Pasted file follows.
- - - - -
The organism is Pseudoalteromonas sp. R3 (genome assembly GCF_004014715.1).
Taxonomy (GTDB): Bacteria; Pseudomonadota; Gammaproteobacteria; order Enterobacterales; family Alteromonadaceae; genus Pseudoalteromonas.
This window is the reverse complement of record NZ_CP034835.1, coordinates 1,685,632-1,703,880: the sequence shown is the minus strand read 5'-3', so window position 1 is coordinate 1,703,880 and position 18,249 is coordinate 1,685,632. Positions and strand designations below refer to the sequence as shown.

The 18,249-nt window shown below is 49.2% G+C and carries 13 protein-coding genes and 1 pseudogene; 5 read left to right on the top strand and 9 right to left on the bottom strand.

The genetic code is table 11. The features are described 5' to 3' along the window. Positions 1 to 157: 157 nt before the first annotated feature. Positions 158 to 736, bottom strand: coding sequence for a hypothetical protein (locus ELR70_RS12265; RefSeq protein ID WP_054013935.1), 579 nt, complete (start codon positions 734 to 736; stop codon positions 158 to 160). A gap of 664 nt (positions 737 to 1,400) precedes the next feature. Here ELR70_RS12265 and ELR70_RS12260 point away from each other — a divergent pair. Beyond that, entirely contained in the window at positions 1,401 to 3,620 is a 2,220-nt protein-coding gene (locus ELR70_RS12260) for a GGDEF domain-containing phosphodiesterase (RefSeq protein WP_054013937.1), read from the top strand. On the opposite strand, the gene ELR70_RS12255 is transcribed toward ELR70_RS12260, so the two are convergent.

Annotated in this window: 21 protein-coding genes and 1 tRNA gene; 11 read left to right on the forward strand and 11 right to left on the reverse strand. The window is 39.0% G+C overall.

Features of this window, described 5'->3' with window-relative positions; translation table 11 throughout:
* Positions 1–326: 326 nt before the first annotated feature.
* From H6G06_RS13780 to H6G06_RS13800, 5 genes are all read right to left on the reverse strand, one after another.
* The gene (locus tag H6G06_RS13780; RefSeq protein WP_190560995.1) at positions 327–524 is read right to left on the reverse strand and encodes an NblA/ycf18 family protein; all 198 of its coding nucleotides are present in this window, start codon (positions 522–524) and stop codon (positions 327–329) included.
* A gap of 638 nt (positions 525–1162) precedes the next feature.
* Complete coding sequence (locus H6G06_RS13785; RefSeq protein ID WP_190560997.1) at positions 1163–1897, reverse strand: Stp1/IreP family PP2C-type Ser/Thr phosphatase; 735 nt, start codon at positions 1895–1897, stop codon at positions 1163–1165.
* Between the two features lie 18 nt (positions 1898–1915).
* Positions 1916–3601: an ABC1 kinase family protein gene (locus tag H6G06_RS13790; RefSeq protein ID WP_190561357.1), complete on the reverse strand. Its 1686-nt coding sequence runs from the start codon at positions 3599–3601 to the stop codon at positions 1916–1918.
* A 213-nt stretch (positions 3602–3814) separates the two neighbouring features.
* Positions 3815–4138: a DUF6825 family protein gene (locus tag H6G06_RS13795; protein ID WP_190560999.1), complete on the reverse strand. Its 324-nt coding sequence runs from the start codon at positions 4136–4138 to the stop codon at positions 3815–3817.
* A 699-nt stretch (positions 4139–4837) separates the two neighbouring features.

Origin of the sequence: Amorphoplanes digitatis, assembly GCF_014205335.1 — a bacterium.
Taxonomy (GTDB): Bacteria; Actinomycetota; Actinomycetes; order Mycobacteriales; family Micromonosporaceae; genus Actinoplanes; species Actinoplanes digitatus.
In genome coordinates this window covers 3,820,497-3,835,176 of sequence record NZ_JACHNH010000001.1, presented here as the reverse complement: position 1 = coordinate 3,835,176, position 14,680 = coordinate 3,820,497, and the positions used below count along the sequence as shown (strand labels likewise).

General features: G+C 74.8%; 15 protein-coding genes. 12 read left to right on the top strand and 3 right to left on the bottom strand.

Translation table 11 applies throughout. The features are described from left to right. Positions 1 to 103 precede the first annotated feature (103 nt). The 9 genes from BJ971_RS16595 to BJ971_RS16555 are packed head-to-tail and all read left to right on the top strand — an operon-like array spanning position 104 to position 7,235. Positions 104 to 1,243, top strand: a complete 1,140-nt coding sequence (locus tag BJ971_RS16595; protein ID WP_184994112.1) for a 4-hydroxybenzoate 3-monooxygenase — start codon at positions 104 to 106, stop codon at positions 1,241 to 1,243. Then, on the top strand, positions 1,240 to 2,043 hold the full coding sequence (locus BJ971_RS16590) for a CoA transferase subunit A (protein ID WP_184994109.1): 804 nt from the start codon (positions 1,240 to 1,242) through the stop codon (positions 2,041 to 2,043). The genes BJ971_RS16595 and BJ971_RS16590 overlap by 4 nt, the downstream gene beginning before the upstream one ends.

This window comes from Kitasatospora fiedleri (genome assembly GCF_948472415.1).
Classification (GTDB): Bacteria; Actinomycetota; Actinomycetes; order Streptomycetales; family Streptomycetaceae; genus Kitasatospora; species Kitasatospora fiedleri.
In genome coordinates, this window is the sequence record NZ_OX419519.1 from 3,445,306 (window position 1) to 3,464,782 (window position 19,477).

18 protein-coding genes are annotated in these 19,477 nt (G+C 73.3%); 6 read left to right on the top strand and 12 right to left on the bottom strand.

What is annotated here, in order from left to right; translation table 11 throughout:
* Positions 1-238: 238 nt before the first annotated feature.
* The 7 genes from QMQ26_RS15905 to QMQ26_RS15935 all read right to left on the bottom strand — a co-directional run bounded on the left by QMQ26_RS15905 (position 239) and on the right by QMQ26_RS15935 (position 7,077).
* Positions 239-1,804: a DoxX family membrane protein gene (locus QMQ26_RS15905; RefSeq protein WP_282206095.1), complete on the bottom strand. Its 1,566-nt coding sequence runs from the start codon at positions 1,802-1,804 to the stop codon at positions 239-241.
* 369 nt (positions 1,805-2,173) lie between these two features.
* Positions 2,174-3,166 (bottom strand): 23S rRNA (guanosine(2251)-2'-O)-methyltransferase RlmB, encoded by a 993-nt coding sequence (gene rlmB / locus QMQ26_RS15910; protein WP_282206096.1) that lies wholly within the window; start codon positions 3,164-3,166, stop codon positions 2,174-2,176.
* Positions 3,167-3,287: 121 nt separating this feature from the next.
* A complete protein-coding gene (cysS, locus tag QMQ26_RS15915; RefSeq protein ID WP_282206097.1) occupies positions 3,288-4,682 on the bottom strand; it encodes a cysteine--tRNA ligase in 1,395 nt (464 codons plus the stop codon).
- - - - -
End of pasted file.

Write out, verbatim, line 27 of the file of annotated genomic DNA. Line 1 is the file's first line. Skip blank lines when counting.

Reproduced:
What is annotated here, in order from left to right; translation table 11 throughout: